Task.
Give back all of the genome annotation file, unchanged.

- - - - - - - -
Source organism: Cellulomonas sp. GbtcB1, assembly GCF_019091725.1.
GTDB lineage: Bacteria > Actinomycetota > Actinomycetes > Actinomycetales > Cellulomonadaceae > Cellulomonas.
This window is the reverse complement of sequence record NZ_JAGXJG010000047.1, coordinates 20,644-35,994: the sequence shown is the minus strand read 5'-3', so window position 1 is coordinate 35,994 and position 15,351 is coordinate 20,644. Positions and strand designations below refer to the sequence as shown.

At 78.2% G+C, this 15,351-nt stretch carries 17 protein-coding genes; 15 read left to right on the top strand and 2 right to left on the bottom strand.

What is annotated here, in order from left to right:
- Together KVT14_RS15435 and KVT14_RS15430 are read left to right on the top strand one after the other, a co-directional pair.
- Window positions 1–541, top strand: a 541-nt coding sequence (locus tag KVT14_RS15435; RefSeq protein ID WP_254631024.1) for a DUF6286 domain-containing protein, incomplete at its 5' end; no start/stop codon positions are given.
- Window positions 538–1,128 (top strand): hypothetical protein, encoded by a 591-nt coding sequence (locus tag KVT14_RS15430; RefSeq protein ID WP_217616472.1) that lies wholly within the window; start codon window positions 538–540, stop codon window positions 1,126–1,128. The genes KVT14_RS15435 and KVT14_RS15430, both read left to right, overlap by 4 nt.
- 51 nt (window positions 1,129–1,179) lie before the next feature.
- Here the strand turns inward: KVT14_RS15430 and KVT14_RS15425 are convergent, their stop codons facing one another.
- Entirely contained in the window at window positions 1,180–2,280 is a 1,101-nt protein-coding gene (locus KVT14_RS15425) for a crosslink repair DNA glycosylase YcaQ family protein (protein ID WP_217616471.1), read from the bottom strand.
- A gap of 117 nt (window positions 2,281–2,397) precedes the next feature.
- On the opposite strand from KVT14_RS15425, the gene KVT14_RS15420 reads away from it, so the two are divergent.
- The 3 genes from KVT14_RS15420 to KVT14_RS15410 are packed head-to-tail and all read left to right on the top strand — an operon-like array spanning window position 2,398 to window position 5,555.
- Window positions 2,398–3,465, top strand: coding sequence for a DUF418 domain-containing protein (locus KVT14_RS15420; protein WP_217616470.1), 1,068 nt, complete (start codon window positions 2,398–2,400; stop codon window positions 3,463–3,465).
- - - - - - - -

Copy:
Source organism: Cellulomonas sp. GbtcB1, assembly GCF_019091725.1.
GTDB lineage: Bacteria > Actinomycetota > Actinomycetes > Actinomycetales > Cellulomonadaceae > Cellulomonas.
This window is the reverse complement of sequence record NZ_JAGXJG010000047.1, coordinates 20,644-35,994: the sequence shown is the minus strand read 5'-3', so window position 1 is coordinate 35,994 and position 15,351 is coordinate 20,644. Positions and strand designations below refer to the sequence as shown.

At 78.2% G+C, this 15,351-nt stretch carries 17 protein-coding genes; 15 read left to right on the top strand and 2 right to left on the bottom strand.

What is annotated here, in order from left to right:
- Together KVT14_RS15435 and KVT14_RS15430 are read left to right on the top strand one after the other, a co-directional pair.
- Window positions 1–541, top strand: a 541-nt coding sequence (locus tag KVT14_RS15435; RefSeq protein ID WP_254631024.1) for a DUF6286 domain-containing protein, incomplete at its 5' end; no start/stop codon positions are given.
- Window positions 538–1,128 (top strand): hypothetical protein, encoded by a 591-nt coding sequence (locus tag KVT14_RS15430; RefSeq protein ID WP_217616472.1) that lies wholly within the window; start codon window positions 538–540, stop codon window positions 1,126–1,128. The genes KVT14_RS15435 and KVT14_RS15430, both read left to right, overlap by 4 nt.
- 51 nt (window positions 1,129–1,179) lie before the next feature.
- Here the strand turns inward: KVT14_RS15430 and KVT14_RS15425 are convergent, their stop codons facing one another.
- Entirely contained in the window at window positions 1,180–2,280 is a 1,101-nt protein-coding gene (locus KVT14_RS15425) for a crosslink repair DNA glycosylase YcaQ family protein (protein ID WP_217616471.1), read from the bottom strand.
- A gap of 117 nt (window positions 2,281–2,397) precedes the next feature.
- On the opposite strand from KVT14_RS15425, the gene KVT14_RS15420 reads away from it, so the two are divergent.
- The 3 genes from KVT14_RS15420 to KVT14_RS15410 are packed head-to-tail and all read left to right on the top strand — an operon-like array spanning window position 2,398 to window position 5,555.
- Window positions 2,398–3,465, top strand: coding sequence for a DUF418 domain-containing protein (locus KVT14_RS15420; protein WP_217616470.1), 1,068 nt, complete (start codon window positions 2,398–2,400; stop codon window positions 3,463–3,465).